A Native Northern Californian with 45 years of hands on fly fishing for trout, Jon Baiocchi carries on the tradition of sharing the knowledge and the passion passed down from his father; a fly fishing hall of famer, and a legendary voice for saving California fisheries. Jon’s home is the rich flora and fauna of the foothills to the Northern Sierra. Fishing, guiding, public speaking, tying, writing, and teaching. The legacy continues.
Thursday, October 28, 2010
The Essentials Of Fishing Off The Bank In Late Fall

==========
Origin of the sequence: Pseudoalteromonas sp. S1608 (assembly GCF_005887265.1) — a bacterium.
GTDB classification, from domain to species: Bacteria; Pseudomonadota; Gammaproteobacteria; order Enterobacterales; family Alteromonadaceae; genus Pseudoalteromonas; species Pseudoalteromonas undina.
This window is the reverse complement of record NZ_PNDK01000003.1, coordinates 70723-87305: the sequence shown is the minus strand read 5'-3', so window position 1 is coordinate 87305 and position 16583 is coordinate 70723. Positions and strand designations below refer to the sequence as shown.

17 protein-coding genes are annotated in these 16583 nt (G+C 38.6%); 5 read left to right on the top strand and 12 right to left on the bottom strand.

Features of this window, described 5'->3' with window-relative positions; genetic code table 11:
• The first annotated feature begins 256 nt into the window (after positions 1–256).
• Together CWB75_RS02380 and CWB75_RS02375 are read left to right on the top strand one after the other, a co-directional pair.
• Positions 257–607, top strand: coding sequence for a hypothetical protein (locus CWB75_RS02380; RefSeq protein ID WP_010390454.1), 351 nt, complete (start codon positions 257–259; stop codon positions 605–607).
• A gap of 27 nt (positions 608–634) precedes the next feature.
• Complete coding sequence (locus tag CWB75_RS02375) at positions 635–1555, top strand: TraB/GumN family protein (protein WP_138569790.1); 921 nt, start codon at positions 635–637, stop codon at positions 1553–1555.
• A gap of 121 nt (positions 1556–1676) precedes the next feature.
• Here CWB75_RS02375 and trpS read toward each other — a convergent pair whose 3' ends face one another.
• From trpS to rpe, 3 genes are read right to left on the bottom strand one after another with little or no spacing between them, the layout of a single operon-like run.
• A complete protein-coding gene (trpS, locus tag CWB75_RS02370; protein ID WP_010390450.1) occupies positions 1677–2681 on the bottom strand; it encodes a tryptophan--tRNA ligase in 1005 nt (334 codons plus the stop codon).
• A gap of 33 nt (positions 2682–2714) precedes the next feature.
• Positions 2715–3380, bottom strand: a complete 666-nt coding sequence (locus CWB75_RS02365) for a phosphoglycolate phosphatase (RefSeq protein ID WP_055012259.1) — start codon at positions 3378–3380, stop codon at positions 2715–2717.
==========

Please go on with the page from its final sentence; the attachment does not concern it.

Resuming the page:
Late fall brings changing conditions to stillwaters, trout come into very shallow water, the sun is lower in the sky offering the best sight fishing, and cold weather hugs the land. For me, fishing off the bank is simply the best. No float tube, no boat, no BS! If you plan on playing this game one must bring the essentials to survive the cold weather. Survive? Think of Eagle Lake in December, bitter cold! Besides the normal gear that us fly anglers wear, I like to bring much more. First a comfortable day pack. In that pack I bring a stove, I like the Snowpeak Titanium model with the electric start and the matching titanium cookware. It's light and easy to use. I prefer the cartridge fuel canisters rather than liquid fuel. I had a MSR liquid fueled stove blow up once and luckily nothing serious happened - It did scare me though! Next, hot coco, and a Mountain House meal to seal the deal and make my day an enjoyable one. Yesterday for example, I was fishing Lake Davis and it was a cold morning at 23 degrees. I hunkered down in a patch of willows blocking the wind and let the sun cloak me like a favorite blanket, and fired up the stove. In ten minutes I had a hot meal laying in front of me, and energy to prowl the banks for hours while sight fishing to hungry trout. Other items in my pack include water, extra layers, gloves (one pair that gets wet while fishing, and one pair that remain dry), treats for the trout dog, hand and foot warmers, a trash bag in case I want take some trout to smoke, and a lighter to start a fire. At Eagle Lake my buddies and I often start a small fire on the bank to warm up - It's HUGE for the soul! We also at times take a freshly caught fish, and cook it right then and there. To eat a steaming cooked trout with just your hands when it's freezing out, is quite the experience - You feel so connected to the land! Roaming the shore and fishing off the bank is not for everyone, but with a little planning it can be the best. Sometimes simple is better.